Ancient Egyptian tomb of Karakhamun at Assasif: a major tomb for a minor priest?

TT223 Tomb of ancient Egyptian priest Karakhamun at AssasifArchaeologists have rediscovered the ‘lost’ tomb an ancient Egyptian priest at the Theban Necropolis in Egypt.It was announced today by Egypt’s Minister of Culture, Farouk Hosny, that the team excavating and conservating the tomb has now cleared the burial shaft of tomb and reached its burial chamber.

The tomb is located at Qurnet Murai, south Assasif, on the west bank of the Nile opposite to Luxor, and belonged to a priest named Karakhamun. It dates to the 25th Dynasty (the Reign of Shabaqo, circa 700BC) and is referenced as TT223 (Theban Tomb 223). The el-Assasif area is a well known archaeological site, containing nobles tombs from the New Kingdom, as well as the 25-26th Dynasties.

Dr Zahi Hawass, Secretary General of the Supreme Council of Antiquities (SCA), said that the team discovered the burial chamber of Karakhamun at the bottom of an 8m deep burial shaft. He added it is in very good condition and contains beautifully painted scenes.

the ceiling is decorated with several astrological scenes, including a depiction of the sky goddess, Nut. The entrance to the chamber is decorated with an image of Karakhamun and the ceiling is decorated with several astrological scenes, including a depiction of the sky goddess, Nut.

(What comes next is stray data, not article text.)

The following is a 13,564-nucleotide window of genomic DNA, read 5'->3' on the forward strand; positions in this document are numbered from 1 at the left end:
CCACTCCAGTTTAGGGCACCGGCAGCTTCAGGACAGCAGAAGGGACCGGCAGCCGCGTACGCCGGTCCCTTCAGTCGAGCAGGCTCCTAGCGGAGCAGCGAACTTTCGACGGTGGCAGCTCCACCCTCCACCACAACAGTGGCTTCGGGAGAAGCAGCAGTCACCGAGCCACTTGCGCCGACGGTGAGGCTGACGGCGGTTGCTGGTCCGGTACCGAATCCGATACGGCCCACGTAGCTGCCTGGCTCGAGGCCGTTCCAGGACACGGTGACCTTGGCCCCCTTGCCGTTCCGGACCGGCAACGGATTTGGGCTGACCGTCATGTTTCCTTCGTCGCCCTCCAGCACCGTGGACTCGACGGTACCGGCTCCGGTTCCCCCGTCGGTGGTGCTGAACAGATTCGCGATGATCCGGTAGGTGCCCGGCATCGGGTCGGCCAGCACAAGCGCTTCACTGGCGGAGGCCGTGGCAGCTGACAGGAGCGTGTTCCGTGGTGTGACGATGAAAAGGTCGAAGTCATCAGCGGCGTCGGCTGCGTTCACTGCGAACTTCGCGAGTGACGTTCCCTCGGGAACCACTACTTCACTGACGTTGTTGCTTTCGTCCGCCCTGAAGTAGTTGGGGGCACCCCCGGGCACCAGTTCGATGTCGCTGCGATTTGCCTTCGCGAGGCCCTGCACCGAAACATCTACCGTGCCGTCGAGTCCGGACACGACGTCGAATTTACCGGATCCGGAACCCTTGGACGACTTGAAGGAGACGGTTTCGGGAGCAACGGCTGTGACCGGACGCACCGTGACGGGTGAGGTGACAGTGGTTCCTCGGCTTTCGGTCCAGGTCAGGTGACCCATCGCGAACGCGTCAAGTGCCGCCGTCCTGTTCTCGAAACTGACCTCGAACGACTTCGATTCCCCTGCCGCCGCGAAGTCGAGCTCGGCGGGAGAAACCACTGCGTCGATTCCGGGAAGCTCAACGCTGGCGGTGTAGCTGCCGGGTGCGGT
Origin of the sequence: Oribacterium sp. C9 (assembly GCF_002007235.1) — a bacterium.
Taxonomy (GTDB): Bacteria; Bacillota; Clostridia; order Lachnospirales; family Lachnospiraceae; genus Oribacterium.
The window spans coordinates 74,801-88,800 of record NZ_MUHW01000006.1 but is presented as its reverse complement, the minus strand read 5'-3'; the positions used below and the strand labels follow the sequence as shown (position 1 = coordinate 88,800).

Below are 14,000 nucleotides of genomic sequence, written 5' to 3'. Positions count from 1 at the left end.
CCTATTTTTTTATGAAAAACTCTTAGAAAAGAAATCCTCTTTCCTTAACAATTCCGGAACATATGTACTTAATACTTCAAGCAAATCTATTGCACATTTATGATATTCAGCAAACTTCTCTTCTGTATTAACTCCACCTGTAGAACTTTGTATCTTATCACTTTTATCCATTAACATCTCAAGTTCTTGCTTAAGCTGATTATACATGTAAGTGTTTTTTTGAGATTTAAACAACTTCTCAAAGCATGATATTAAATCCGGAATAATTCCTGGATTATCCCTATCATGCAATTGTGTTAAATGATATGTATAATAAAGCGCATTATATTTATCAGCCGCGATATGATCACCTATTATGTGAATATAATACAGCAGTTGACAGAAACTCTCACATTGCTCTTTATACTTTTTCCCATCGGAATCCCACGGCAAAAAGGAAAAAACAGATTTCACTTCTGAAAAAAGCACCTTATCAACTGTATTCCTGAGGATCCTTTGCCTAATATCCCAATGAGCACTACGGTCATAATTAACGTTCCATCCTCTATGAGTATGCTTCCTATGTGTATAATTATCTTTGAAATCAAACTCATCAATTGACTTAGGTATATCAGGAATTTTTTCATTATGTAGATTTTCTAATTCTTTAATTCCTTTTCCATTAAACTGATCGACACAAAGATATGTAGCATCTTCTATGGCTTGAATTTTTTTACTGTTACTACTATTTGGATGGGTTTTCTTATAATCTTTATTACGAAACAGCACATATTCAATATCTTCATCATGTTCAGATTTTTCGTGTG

Ancient Egyptian Priest Karkhamun

Not much is known about Karakhamun. There is no information about his family, and he himself did not seem to have any important administrative positions. His priestly title, First ‘k Priest, does not signify any particular importance.

Yet Karkhamun’s tomb consists of two spacious pillared halls and a five-room burial chamber, and isthe largest tomb excavated at the South Assasif Necropolis so far. This suggests he had close connections to the royal court or family.

As we know only little about his life, the tomb’s dating to the 25th Dynasty or Nubian dynasty, when Egypt ‘s rulers originated from the Kingdom of Kush is based largely on the priest’s Nubian name.

The tomb’s architectural features as far as they are known also confirm this date. Karkhamun’s serpentine shabti is of a Nubian type with facialeatures that suggest a pre-Taharqo date, probably Shabaqo, writes the South Asasif Conservation Project (ACP) on its website.

TT223 Discovered Thrice

After its initial discovery in the 1820s by Wilkinson, Hey and Burton and again in the 1940s by Lepsius the tomb of priest Karkhamun at Assasif was left open and unprotected. It was photographed in the 1970s by Eigner. Some time after Eigner’s visit,its ceiling collapsed and the tomb became buried once more by the sand.

It was considered ‘lost’ until in 2001 archaeologists started exavating what was a mere crack in the sand,and foundwall carvings with a life-size figure of Karkhamun in front of an offering table.

In 2006, an Egyptian-American team lead by Dr. Elena Pischikova started carrying out conservation works at the tomb as part of the ACP.

Because of the exceptional preservation of colour of the wall paintings, and the quality of the scenes, Dr Pischikova believes the tomb of Karakhamun could be one of the most beautiful tombs from Dynasty 25.